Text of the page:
The shrinking U.S. workforce during the Covid pandemic is “going to cripple” the economic recovery, billionaire investor and businessman Barry Sternlicht warned Wednesday.
The founder of Starwood Capital Group, which operates hotels as part of its broader portfolio, said the federal government should pay people to go back to work, not to stay home.
“The whole service economy is in a crisis, whether it’s a restaurant, a pizzeria, a laundromat, a small shop. Amazon can raise wages, no problem,” but mom-and-pop shops can’t, Sternlicht said on CNBC’s “Squawk Box.”
Sternlicht said sometimes it’s not about the money.
As an example, he said one of his hotels in Brooklyn, New York, is trying to fill 40 jobs on its 220-person staff.
“It isn’t even what we pay,” he said. “They won’t leave their house or whatever they are doing.”
He said the low labor participation rate, while there are millions of job openings, is “really hurting the underbelly of the U.S. economy.”
Employment vacancies, which fell to 10.44 million during August, are still historically off the charts. The Labor Department’s latest Job Openings and Labor Turnover Survey, released Tuesday, showed the shortage was exacerbated by a record 4.3 million workers quitting their jobs in August.
The drop in the unemployment rate in September, despite a much weaker-than-expected hiring, came as the labor force participation rate edged lower. The labor force participation rate, a measure of people working or actively looking for work, has not roared back as business activity has surged with the lifting of Covid mitigation closures and restrictions.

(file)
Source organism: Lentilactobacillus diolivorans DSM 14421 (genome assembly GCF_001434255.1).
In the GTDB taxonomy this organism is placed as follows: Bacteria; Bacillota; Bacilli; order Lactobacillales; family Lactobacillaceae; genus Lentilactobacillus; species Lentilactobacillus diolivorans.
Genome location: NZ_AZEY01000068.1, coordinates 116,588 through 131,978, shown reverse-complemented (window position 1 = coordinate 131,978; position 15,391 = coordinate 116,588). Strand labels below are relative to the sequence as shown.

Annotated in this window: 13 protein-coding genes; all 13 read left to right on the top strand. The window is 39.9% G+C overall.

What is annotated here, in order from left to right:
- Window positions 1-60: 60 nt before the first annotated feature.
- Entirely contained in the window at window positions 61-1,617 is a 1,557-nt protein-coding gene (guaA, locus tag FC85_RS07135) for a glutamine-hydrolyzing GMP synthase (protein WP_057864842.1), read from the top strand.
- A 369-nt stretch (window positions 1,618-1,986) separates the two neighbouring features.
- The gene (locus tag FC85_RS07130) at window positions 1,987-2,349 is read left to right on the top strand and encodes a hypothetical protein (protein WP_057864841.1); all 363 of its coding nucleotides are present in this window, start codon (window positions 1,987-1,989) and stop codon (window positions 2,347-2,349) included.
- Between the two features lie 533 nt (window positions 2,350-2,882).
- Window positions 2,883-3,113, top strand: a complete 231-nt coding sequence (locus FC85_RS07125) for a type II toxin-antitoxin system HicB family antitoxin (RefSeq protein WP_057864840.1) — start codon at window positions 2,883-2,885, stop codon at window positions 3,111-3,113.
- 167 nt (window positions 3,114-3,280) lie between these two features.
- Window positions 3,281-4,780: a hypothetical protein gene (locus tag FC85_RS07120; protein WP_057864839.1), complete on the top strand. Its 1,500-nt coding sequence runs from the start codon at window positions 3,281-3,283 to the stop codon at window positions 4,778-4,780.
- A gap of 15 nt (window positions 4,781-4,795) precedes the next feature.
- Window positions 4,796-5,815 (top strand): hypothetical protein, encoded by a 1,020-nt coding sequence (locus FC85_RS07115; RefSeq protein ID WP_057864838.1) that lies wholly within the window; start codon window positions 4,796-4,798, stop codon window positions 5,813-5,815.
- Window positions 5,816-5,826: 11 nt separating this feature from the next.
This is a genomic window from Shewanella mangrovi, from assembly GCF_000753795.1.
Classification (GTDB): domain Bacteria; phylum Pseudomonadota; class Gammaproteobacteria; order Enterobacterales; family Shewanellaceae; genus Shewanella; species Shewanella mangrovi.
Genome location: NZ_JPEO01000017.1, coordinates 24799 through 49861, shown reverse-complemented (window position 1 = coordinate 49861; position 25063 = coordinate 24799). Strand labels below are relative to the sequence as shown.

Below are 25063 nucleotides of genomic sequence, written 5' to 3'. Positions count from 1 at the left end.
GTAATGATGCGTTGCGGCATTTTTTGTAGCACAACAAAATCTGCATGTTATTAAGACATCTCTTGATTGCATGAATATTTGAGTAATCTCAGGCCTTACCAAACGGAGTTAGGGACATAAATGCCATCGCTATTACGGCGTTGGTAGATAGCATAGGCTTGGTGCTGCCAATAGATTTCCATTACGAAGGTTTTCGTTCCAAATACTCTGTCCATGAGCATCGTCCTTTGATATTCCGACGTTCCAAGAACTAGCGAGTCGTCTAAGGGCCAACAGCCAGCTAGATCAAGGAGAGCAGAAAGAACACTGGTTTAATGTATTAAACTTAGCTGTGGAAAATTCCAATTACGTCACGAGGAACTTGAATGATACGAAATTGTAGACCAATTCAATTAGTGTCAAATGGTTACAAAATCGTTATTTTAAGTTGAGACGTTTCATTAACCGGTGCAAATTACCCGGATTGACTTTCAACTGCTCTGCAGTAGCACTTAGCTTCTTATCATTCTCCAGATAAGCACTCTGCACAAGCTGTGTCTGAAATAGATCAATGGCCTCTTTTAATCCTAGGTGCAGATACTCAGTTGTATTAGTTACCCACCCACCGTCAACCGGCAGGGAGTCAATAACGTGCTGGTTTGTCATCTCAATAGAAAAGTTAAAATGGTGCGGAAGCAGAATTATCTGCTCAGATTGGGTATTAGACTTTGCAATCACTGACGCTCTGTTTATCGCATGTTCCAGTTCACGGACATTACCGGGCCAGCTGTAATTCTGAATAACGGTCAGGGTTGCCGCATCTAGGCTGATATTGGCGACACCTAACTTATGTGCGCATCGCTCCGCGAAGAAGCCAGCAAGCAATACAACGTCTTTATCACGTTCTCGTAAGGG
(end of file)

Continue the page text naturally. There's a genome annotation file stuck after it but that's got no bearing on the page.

The government, which has spent trillions of dollars to help unemployed people and struggling businesses, should direct any further efforts to incentivizing a return to work, Sternlicht said.
“They should actually pay people a bonus for going back to work and getting back in the labor force, off federal programs and state programs,” he said. “Then they tax them because they have a job.”
Sternlicht, who has described himself as socially liberal and fiscally conservative, said the Biden administration is “overdoing it in the wrong direction. All these support programs … may exacerbate that problem and encourage people to stay home. And the country can’t really work without its service people back.”
In 1991, Sternlicht founded Starwood Capital — which created Starwood Hotels, now part of Marriott — as well as other leisure brands. Starwood Capital focuses on global real estate, hotel management, the oil and gas sectors and energy infrastructure.